We’ve been eagerly anticipating the launch of Steam Machines
ever since last year’s CES when we were limited to show floor scuttlebutt and a distant peek into Valve’s booth
, where the company was holding partner meetings and (sort of) displaying Steam Machine prototypes.
(Pictured: A total bummer)
We’re thankfully done waiting to see what boutique gaming PC builders would come up with to run Valve
. We already got a whiff of Digital Storm’s cooking, and here are several more.
CyberPowerPC Steam Machine
has Steam Machines built on both AMD
platforms, with “several configurations” for each that will be fully customizable. The CyberPowerPC Steam A (starts at $499) is an AMD affair, rocking an AMD A6-6400K (3.9GHz) processor and an AMD Radeon R9 270 (2GB) graphics card. The Intel version ($699) has a Core i3-4330 (3.5GHz) with an NVIDIA GeForce GTX 760 (2GB).
Both systems offer a 500GB SATA 3Gbps (7200rpm) HDD, 8GB of DDR3-1600MHz RAM, miniITX motherboard with built-in WiFi and Bluetooth, and the same chassis. They’ll also ship with a Steam Controller.
iBuypower SBX Steam Machine
’s black-with-glowing-green (or white-with-glowing-yellow) SBX Steam Machine is similar to CyberPowerPC’s options in that it’s dedicated specifically to SteamOS as opposed to doubling as a Windows/SteamOS system, and it also comes in AMD and Intel flavors. The company, however, didn’t provide much in the way of exact specifications, although iBuypower did say that it will cost $499 and ship with a Steam controller.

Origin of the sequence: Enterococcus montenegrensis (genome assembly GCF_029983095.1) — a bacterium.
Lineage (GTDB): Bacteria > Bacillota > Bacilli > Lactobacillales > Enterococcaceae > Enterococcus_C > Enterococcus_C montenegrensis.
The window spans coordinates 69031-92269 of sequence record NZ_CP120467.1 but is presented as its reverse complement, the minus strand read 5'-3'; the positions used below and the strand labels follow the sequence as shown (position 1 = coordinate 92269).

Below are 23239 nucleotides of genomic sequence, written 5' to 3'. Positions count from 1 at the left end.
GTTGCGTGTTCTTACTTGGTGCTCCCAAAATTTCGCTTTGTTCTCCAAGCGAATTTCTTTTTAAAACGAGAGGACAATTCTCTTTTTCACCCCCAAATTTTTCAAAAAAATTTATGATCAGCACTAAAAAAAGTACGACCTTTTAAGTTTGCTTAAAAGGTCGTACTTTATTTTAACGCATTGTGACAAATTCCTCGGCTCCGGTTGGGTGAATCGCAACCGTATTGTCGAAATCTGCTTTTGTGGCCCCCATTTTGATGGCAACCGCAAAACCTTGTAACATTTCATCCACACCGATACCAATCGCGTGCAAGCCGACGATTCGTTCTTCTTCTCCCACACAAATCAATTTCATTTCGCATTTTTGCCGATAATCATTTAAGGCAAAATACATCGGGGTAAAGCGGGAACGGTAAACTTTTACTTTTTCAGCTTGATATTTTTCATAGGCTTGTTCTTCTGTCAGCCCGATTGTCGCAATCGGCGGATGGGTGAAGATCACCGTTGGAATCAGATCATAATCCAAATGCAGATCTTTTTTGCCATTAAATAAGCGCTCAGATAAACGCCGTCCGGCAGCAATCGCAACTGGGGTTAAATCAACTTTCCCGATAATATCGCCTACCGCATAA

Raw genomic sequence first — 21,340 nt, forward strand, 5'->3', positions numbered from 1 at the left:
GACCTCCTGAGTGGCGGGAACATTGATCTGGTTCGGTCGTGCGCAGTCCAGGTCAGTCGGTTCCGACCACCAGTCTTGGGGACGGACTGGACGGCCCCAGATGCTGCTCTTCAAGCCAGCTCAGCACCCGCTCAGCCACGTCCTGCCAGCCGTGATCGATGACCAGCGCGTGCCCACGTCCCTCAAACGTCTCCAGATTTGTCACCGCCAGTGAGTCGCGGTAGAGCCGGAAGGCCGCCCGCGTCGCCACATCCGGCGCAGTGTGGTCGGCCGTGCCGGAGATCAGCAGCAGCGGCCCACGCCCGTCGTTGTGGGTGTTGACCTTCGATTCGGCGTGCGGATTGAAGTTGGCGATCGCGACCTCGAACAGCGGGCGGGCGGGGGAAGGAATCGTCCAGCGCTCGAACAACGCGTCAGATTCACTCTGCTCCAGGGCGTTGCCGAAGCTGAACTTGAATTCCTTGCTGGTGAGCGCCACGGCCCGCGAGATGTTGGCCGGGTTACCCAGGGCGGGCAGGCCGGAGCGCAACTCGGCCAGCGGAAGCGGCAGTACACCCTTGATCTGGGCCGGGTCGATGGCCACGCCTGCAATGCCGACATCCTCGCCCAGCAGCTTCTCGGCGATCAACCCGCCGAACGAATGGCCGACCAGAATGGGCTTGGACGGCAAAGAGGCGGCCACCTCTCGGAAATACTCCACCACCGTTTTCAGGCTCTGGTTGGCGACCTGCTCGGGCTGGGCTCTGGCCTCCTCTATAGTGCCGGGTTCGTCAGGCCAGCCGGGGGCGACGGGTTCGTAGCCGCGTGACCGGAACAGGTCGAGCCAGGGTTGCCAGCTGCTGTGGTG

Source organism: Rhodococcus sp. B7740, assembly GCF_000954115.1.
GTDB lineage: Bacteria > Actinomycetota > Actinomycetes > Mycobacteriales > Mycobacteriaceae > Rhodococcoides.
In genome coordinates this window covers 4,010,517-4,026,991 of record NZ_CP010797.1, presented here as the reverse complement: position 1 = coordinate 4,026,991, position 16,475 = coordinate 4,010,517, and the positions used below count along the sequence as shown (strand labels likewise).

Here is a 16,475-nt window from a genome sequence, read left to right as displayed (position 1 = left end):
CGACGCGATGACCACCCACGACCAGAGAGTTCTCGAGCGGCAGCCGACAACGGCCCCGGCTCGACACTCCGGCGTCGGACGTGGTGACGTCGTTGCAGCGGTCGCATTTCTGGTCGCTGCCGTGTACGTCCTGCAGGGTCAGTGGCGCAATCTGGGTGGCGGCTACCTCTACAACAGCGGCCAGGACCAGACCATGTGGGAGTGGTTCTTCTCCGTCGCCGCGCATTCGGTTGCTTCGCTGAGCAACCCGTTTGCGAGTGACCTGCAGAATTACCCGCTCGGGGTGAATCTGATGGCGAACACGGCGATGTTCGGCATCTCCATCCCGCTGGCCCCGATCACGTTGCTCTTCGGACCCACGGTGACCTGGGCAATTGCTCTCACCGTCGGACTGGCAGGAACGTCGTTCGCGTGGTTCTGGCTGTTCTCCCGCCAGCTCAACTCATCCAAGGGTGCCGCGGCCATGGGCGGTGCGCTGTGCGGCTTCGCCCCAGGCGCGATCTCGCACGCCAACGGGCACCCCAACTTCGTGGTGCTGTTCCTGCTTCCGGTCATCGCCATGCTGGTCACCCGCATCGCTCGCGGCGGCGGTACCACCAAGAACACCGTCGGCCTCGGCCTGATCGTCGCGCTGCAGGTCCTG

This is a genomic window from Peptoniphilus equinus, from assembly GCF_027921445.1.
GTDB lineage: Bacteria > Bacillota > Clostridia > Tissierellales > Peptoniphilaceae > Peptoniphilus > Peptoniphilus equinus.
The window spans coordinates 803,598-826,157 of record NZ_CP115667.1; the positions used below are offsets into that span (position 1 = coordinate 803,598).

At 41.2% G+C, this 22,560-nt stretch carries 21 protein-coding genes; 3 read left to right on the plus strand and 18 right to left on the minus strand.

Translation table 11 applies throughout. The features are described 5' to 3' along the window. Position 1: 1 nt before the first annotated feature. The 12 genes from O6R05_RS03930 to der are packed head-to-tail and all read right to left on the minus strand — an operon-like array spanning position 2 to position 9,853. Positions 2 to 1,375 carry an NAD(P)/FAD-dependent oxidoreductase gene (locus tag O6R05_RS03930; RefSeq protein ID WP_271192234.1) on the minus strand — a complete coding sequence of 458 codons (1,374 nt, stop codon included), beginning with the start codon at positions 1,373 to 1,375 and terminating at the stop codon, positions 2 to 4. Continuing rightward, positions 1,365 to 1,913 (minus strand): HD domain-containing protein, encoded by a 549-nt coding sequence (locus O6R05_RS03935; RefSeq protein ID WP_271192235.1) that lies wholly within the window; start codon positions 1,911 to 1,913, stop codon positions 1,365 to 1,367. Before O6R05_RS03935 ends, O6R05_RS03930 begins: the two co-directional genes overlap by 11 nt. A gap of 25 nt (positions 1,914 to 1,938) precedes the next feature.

Above: Origin PC Chronos Steam Machine; below: SLI version, interior
Taking a completely different approach, Origin
PC’s Steam Machines will be fully tricked-out high-end affairs. Origin wasn’t precise on the specifications, but the company made it clear that users will be able to configure their systems high-end components from the usual suspects, a combination of SSD and HDD storage, Origin’s Frostbyte CPU liquid cooling, and factory overclocking.
The Origin PC Chronos Steam Machine will have two versions, a standard (up to 6TB of total storage) and an SLI (up to 14TB). The latter will boast up to dual NVIDIA Titan GPUs in SLI, and both will dual-boot SteamOS and Windows and ship with the Steam Controller.
Zotac Zbox Steam Machine
Zotac, for its part, doesn’t appear to have nailed things down on the SteamOS front yet. Its Steam Machine will be called the Zotac
Zbox Steam Machine. Launching sometime in Q2 2014, it will offer Intel processors and NVIDIA GTX GPUs and will come bundled with a Steam Controller, but that’s all the company has divulged in terms of specifications. The chassis will be similar to what we’ve come to expect from Zotac. There’s no word on pricing.
Although there are some details yet to be revealed, it’s clear that Steam Machines will be available in a variety of configurations and at myriad price points, from $499 dedicated consoles to beastly dual-boot rigs.
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